The word psychopath only dates back to the 19th Century.

It is difficult to imagine, given the Romans' sophistication level in all kinds of matters, that they could not differentiate among various forms of mental disorder.

Surely they knew there was a difference between, say, a wealthy man's penchant for stealing trinkets from his friends' wives just for kicks and Caligula's antics.

Did they have a word for psychopath?

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    It's tempting to answer General or Emperor. :-) – Denis de Bernardy Oct 19 '17 at 9:03
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    The assumptions built into "It is difficult to imagine, given the Romans' sophistication...." undermine this question. – Mark C. Wallace Oct 19 '17 at 13:53
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    Perhaps it's difficult to imagine, but I think that's more of a failure of imagination than anything. The idea of "mental disorder" and its classification seems to be a construct of modern western culture. The Romans might well have viewed things differently. – jamesqf Oct 19 '17 at 18:10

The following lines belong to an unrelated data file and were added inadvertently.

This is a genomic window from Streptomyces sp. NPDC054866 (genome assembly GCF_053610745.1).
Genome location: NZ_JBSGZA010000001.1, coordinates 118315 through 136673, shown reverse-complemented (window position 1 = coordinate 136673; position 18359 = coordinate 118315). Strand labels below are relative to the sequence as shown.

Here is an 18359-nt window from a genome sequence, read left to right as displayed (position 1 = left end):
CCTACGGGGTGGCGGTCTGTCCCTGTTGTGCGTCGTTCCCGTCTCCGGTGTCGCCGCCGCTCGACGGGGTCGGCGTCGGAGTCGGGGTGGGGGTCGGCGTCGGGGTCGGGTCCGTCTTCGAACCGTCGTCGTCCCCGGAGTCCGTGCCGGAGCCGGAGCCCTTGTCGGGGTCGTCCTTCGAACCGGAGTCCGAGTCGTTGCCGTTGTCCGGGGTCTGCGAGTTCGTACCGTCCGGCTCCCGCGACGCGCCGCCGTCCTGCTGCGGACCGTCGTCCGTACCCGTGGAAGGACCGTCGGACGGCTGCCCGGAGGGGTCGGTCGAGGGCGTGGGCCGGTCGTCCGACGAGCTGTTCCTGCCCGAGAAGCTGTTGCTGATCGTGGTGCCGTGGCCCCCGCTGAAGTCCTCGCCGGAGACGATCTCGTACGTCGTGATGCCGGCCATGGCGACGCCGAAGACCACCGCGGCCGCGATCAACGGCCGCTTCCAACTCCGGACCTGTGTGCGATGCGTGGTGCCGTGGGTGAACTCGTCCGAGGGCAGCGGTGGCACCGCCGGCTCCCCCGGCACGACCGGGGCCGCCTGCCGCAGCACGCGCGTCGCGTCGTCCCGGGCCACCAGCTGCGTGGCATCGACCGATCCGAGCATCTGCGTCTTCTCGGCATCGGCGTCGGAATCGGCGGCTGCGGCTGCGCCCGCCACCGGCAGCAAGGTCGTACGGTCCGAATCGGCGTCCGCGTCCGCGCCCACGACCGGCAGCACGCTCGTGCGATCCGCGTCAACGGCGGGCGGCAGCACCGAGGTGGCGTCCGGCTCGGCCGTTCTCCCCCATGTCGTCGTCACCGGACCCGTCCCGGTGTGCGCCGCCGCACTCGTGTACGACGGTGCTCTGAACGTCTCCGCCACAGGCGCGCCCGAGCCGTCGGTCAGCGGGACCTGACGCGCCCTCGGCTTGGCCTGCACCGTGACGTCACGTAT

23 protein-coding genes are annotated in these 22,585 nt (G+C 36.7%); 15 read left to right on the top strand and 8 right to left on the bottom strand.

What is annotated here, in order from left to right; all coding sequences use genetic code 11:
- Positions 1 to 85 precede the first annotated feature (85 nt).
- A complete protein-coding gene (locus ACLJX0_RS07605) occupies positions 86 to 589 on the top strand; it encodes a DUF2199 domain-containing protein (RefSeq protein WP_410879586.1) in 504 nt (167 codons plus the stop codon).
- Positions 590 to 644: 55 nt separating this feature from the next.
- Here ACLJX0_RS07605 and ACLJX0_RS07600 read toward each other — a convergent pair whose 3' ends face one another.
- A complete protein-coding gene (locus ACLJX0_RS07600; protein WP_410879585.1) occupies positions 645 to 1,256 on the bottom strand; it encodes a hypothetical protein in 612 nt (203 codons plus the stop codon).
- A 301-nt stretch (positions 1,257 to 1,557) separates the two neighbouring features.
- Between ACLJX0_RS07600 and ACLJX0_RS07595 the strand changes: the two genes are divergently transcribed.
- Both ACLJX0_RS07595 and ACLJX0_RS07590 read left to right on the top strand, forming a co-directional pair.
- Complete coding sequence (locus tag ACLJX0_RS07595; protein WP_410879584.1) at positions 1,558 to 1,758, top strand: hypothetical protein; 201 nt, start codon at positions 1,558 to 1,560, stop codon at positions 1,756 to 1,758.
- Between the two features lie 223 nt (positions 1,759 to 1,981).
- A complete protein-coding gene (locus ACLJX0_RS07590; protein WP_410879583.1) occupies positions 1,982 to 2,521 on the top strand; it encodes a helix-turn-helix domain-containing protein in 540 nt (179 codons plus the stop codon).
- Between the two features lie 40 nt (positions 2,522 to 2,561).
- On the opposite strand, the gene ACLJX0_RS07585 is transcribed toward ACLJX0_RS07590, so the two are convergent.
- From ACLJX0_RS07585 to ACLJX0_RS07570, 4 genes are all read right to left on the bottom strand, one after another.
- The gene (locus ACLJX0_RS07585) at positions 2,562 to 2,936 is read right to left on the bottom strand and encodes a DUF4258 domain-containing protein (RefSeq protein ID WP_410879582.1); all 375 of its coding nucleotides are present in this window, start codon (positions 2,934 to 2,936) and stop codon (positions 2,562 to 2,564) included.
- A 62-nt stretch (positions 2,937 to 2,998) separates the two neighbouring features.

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    A possible starting point for this inquiry: en.wikipedia.org/wiki/Four_temperaments – Felix Goldberg Oct 19 '17 at 21:18
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    Maybe Caligula? – MAGolding Dec 3 '17 at 21:39

While Romans seem quite advanced to us in many fields, especially compared to the Middle Ages, thy still were a culture of antiquity. Ancient cultures, particularly Greece and Rome, viewed mental ilnesses either as a symptom of a physical illness (medical approach, inherited from Greek philosophers), or as a punishment from the gods (traditional approach, which prevailed with coming of christianity). If the patient was treated by an adherent of medical approach, he would be treated as physically ill - which meant bloodletting, emetics and purging, just as any other illness would be treated. In religious approach, no action would be required - the patient would be cured when gods forgave him. As no approach saw mentally ill as something different from norm, neither approach required any special words to be devised to designate mentally ill.

Note that progress does not imply a uniform advancement - while Romans were ahead of their time in areas like architecture and military science, they still were quite level with their neighbors in other fields, like medicine and seafaring, and for the whole existence of Roman Empire, not much changed in medical treatment since the time of Hippocrates.


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